The case of Sarah Caisip is a lesson for us all.
In the world of Covid-19, it is now a criminal offence to attend your own father’s funeral – if attending requires you to break quarantines and border restrictions.
As someone who recently lost my own mother, I know precisely how crucial it is to be able to farewell such a loved one, and to seek solace and comfort in fellow grieving family members.
This poor, poor woman was not only unable to be with her father during those last, precious moments of his life – she was kept out of his funeral and away from her mother and sister like some unclean 14th century plague victim.
Reading about how this healthy young woman has been treated by the Queensland Government, and Annastacia Palaszczuk in particular, makes my blood boil.
These are moments you can never, ever get back.
Being able to sit by my mother’s bedside during her final hours; being present at her funeral with my family members; watching her body being buried and being comforted by my loved ones – these are not just vital experiences in processing grief, they are among the most fundamental human rights. They ought to be completely inviolable.
But here they are, being violated.
What’s worse, the justifications used to violate them are becoming increasingly and overwhelmingly questionable.
In the authoritarianism running rampant in places like Victoria and Queensland, in the skyrocketing rates of anxiety, depression and even suicide, in the lost livelihoods and multigenerational businesses facing ruin, one question I’m not hearing nearly often enough is “why?”
Why, exactly, are we allowing our basic rights and freedoms to be snatched away from us? Why are we destroying small and medium businesses and nuking our economies? Why are we condemning thousands to catastrophic mental health conditions?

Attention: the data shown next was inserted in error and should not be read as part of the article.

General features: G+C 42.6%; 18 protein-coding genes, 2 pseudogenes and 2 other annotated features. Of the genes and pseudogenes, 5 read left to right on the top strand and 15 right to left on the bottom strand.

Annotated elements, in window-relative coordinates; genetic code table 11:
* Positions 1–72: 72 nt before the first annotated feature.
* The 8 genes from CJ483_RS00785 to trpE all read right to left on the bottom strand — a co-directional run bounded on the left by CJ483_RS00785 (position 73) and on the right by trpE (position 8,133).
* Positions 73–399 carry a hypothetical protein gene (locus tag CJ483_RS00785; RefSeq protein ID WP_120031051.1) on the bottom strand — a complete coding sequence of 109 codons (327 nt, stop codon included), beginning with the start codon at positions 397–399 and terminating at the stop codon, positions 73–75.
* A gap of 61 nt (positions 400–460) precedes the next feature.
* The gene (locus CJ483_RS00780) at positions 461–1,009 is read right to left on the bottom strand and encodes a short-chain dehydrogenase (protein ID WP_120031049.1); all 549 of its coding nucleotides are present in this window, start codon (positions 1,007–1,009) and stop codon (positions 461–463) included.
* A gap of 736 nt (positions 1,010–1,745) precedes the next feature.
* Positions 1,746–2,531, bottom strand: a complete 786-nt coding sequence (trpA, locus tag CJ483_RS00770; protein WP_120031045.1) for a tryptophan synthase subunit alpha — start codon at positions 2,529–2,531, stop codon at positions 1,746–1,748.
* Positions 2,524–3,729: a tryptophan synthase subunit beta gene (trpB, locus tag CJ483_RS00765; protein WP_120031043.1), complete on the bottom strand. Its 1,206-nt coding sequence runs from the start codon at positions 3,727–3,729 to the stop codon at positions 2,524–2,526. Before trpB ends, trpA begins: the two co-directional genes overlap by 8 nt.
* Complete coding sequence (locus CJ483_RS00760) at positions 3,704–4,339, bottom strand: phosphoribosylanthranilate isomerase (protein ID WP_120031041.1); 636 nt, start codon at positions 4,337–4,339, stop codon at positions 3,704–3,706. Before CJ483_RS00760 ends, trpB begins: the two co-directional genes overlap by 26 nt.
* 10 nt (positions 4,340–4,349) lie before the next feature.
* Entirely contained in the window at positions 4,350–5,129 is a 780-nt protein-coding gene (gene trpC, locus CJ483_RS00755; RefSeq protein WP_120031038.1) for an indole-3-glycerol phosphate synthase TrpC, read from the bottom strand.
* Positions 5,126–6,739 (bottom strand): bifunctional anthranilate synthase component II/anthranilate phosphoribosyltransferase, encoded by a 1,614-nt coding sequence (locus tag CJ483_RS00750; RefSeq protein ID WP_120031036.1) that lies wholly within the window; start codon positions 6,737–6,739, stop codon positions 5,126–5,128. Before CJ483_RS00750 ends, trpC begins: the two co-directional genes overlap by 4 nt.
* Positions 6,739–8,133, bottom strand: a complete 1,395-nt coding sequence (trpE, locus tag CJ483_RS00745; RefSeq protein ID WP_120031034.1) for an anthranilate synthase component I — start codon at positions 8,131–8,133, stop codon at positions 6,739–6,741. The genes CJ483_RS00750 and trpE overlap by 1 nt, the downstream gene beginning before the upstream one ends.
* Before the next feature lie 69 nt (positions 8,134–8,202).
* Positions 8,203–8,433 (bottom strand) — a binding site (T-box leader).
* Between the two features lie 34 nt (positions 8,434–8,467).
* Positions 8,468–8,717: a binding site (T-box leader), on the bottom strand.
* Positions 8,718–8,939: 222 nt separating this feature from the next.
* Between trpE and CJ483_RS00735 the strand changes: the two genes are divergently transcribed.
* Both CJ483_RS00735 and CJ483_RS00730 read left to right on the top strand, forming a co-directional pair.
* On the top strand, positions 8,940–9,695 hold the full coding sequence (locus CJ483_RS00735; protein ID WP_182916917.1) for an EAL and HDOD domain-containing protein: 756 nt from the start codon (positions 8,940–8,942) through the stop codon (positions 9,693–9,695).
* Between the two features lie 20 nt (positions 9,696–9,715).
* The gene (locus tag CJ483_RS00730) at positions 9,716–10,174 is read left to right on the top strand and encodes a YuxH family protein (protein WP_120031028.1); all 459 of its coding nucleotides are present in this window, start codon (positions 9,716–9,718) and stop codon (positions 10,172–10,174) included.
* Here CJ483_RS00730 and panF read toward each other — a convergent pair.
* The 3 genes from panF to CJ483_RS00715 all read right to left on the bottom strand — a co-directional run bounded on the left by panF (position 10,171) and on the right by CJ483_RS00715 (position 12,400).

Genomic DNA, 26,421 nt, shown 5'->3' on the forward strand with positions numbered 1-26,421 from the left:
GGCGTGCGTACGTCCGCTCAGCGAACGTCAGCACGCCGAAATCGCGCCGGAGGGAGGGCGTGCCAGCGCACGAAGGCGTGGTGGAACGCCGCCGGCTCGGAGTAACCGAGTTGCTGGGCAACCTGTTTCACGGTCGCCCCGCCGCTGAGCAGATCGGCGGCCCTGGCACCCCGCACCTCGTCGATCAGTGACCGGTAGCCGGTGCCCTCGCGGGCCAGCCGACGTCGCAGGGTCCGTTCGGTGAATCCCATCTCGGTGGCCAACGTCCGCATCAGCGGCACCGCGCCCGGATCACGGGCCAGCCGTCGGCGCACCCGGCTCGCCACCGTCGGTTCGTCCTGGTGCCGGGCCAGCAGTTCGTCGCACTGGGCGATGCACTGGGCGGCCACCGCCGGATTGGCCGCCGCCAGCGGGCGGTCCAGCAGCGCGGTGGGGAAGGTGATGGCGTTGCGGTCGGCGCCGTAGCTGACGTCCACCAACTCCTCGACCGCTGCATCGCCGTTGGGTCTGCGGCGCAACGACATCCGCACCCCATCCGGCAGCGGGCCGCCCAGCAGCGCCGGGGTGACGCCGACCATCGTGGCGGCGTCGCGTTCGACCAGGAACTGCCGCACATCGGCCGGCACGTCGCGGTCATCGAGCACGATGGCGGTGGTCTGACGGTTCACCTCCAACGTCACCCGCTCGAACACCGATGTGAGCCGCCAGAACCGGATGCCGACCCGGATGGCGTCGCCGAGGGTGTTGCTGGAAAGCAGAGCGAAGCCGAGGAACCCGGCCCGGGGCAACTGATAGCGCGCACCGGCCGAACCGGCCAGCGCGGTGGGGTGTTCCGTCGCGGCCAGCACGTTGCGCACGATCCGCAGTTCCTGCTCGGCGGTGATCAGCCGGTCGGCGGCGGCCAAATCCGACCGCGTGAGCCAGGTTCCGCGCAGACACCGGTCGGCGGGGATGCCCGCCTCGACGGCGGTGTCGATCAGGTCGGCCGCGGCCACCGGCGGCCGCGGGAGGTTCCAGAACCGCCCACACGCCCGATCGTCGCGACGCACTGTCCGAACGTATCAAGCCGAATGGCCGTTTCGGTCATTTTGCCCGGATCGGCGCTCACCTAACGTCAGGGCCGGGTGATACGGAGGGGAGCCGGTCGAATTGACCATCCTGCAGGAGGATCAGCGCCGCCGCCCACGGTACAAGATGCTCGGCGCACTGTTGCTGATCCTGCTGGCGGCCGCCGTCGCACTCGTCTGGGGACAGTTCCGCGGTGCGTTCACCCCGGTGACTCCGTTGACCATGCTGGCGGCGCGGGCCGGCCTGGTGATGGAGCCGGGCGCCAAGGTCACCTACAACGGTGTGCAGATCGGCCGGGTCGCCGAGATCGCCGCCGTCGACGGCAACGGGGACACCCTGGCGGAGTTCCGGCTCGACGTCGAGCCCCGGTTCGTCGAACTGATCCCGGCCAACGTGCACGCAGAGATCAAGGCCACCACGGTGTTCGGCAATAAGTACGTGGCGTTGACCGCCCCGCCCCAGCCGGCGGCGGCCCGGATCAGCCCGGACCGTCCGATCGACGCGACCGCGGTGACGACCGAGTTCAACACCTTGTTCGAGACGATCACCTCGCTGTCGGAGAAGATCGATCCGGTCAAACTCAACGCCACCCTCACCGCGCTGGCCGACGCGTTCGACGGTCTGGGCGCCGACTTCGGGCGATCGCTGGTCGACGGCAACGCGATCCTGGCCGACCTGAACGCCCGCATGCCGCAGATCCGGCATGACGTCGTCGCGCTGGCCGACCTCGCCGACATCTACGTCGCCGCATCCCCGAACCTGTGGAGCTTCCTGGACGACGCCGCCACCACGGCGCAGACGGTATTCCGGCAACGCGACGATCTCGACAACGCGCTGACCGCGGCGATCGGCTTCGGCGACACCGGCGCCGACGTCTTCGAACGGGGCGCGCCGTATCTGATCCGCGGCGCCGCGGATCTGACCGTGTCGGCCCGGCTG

Why are we lying down and taking it so easily? And why are we all behaving as though state-wide lockdowns are perfectly normal occurrences?
Apparently, we’re doing all this to stop the spread of a virus that, even according to the most dire estimates, has at minimum a 97 percent survival rate. A virus which needs, on average, two or three comorbidities to actually prove fatal to the vast majority of cases, according to new data from the American CDC.
Some of my dearest friends, particularly those in Victoria, are living a form of hell on earth right now, and they’re not alone – relationship breakdowns, work breakdowns, depression, loneliness and serious physical health decline are emerging all around us.
If you still believe we’re going the right way about dealing with this virus, you need to wake up.
“But people will die!” you might say. This is a pandemic – of course people are going to die. And we have a duty to do all we can to protect those most vulnerable, especially in our nursing homes and aged care facilities, many of which have been shockingly neglected throughout this situation.
But this does not mean punishing people for eating lunch alone on park benches, arresting pregnant women in their homes for Facebook posts or, indeed, preventing people from attending their loved ones’ funerals.
These are all scandalous violations of our most fundamental human rights.
Personally, I wouldn’t care if this virus had a 90 or even an 80 percent survival rate – our human rights should be inviolable no matter what.
We should all be free to assess the risks for ourselves and to act accordingly. If people are scared, let them stay home. If they want to go out to work, or to gather with friends, or attend a concert, let them.
I’ll add my voice to a prediction many others have made: 2020 will go down in history as the most unprecedented overreaction to a medical crisis humanity has ever faced. (Come back to me in 30 years if I’m wrong.)
If we don’t stop and take stock of what we’re sacrificing in our frenzy to defeat Covid-19, we’ll discover that our “cure” has, in fact, been worse than the disease.